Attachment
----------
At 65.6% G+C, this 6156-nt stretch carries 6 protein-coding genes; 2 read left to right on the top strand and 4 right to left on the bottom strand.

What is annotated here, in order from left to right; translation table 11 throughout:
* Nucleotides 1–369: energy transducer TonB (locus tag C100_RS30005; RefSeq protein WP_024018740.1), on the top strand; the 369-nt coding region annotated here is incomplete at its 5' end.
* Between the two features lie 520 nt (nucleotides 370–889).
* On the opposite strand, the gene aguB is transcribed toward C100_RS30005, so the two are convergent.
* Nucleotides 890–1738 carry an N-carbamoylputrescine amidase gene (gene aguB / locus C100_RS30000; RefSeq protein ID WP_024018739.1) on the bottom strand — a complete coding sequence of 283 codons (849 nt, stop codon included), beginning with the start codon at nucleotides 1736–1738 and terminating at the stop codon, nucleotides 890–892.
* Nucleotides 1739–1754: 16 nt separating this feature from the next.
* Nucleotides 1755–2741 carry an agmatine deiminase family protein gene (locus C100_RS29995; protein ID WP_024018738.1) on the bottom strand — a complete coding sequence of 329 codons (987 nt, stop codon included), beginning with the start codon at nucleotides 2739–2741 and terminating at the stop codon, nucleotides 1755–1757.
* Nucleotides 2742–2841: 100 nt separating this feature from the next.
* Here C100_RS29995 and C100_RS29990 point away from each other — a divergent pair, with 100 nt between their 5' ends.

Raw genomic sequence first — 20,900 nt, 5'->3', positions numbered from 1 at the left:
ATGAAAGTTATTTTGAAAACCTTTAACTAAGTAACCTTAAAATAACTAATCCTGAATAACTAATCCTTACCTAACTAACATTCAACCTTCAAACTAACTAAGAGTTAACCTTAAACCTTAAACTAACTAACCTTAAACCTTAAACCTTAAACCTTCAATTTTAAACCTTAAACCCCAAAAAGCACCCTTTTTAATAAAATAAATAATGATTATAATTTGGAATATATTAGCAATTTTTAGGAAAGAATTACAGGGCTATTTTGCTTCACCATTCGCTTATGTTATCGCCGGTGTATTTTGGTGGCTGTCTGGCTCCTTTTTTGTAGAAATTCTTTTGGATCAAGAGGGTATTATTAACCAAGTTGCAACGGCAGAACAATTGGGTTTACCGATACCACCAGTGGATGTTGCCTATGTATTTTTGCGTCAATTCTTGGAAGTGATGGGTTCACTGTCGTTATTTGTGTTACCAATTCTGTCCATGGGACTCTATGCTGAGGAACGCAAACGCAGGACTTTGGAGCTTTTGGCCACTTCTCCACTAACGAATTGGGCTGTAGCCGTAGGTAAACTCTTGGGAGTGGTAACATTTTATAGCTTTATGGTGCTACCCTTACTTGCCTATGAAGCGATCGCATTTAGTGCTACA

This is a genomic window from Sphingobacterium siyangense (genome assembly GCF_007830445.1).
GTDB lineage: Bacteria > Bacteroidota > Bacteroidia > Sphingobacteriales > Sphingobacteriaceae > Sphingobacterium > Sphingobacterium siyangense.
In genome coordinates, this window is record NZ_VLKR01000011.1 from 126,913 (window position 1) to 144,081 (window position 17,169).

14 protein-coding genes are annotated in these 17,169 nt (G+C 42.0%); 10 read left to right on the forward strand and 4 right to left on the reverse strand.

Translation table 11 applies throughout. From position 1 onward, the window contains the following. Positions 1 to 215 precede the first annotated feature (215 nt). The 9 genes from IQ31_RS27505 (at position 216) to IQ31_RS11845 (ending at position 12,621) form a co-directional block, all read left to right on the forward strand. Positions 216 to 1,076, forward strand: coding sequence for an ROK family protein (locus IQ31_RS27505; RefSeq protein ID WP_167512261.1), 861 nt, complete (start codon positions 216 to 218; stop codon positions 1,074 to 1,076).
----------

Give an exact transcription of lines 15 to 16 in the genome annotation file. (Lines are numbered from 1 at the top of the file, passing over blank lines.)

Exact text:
In genome coordinates, this window is record NZ_VLKR01000011.1 from 126,913 (window position 1) to 144,081 (window position 17,169).

14 protein-coding genes are annotated in these 17,169 nt (G+C 42.0%); 10 read left to right on the forward strand and 4 right to left on the reverse strand.